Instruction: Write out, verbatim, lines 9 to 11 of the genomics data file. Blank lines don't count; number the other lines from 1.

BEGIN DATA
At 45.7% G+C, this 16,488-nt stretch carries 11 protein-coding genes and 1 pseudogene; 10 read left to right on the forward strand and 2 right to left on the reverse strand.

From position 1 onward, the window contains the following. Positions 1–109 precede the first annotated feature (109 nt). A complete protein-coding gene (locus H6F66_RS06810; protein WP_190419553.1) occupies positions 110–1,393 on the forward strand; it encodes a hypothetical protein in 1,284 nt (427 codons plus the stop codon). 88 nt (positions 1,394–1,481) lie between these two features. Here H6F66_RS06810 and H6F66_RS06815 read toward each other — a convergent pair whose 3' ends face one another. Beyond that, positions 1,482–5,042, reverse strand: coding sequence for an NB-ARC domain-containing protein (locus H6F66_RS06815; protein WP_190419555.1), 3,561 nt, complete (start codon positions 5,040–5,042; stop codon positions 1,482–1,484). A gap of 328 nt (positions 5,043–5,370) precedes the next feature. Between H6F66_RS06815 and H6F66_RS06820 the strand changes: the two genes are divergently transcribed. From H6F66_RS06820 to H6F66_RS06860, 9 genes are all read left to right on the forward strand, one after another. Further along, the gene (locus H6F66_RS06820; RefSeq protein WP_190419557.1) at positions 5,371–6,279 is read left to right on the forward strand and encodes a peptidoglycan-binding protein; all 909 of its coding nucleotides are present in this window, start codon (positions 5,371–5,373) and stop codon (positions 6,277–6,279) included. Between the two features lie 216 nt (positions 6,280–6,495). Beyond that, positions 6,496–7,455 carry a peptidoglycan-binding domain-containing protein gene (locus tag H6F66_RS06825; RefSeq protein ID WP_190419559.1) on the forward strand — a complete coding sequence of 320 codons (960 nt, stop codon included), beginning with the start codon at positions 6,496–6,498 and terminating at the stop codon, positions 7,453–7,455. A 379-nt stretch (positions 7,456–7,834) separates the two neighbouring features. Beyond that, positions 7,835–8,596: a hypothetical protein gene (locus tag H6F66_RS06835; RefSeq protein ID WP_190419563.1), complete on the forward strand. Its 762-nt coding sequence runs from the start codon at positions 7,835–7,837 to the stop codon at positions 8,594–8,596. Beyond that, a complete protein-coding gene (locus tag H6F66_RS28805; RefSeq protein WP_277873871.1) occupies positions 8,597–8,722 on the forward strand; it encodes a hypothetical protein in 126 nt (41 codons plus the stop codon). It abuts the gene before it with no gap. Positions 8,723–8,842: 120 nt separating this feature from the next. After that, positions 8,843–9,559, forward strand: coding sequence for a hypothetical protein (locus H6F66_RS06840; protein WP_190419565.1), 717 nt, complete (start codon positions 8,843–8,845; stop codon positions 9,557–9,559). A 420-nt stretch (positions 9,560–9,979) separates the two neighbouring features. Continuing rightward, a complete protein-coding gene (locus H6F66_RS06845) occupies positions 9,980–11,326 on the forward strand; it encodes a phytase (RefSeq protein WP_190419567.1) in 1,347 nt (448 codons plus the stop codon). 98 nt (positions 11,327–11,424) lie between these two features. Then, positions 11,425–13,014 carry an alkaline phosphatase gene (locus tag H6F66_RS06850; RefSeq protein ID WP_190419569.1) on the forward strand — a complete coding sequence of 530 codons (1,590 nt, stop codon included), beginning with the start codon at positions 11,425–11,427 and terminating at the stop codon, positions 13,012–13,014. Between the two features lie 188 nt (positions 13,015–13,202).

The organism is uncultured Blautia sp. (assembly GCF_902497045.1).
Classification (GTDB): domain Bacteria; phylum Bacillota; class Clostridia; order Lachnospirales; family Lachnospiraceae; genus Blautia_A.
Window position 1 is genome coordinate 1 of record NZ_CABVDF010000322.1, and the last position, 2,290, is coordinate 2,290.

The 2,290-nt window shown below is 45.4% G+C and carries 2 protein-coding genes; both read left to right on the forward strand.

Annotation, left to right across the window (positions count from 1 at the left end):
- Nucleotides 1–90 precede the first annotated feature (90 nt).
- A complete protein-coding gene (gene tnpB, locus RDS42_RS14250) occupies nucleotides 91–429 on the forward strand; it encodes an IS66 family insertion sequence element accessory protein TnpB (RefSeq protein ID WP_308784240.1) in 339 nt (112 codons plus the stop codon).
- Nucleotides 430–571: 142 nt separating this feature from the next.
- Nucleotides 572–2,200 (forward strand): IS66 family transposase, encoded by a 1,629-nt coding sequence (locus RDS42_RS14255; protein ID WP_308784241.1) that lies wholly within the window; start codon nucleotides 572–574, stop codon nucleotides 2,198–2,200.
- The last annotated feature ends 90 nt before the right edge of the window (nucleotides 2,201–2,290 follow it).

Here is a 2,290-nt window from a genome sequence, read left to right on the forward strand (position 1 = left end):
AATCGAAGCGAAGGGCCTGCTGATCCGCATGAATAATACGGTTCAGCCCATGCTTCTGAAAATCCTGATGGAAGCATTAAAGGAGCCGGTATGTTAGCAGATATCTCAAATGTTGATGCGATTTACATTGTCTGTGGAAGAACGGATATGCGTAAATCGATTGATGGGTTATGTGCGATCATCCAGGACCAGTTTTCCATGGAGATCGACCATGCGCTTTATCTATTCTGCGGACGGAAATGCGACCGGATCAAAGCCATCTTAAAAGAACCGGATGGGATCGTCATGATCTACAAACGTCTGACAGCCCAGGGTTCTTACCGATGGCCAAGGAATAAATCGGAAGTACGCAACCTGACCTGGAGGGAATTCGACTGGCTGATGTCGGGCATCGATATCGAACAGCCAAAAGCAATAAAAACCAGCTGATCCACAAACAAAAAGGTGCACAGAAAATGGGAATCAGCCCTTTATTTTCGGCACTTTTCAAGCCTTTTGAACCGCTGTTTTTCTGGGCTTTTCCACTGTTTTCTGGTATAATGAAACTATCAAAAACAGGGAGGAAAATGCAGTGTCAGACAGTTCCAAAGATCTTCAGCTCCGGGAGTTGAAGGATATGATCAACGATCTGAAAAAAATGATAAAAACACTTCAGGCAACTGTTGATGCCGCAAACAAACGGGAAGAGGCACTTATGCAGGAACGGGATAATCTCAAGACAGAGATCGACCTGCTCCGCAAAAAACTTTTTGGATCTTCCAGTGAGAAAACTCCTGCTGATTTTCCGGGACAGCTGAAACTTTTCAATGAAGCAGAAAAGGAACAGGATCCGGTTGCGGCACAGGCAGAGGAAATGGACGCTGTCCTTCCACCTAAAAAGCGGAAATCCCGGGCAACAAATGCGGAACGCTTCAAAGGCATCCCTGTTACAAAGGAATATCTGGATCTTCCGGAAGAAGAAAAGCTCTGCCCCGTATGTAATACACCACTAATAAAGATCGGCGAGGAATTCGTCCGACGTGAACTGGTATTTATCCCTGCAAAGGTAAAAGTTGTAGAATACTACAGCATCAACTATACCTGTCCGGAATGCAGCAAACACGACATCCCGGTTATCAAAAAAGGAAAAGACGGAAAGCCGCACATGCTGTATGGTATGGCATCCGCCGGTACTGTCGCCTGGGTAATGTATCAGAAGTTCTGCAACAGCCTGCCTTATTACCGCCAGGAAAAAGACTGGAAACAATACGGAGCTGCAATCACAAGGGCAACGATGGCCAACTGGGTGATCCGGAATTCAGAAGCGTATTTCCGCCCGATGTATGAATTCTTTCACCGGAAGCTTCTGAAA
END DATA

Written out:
- A complete protein-coding gene (gene tnpB, locus RDS42_RS14250) occupies nucleotides 91–429 on the forward strand; it encodes an IS66 family insertion sequence element accessory protein TnpB (RefSeq protein ID WP_308784240.1) in 339 nt (112 codons plus the stop codon).
- Nucleotides 430–571: 142 nt separating this feature from the next.
- Nucleotides 572–2,200 (forward strand): IS66 family transposase, encoded by a 1,629-nt coding sequence (locus RDS42_RS14255; protein ID WP_308784241.1) that lies wholly within the window; start codon nucleotides 572–574, stop codon nucleotides 2,198–2,200.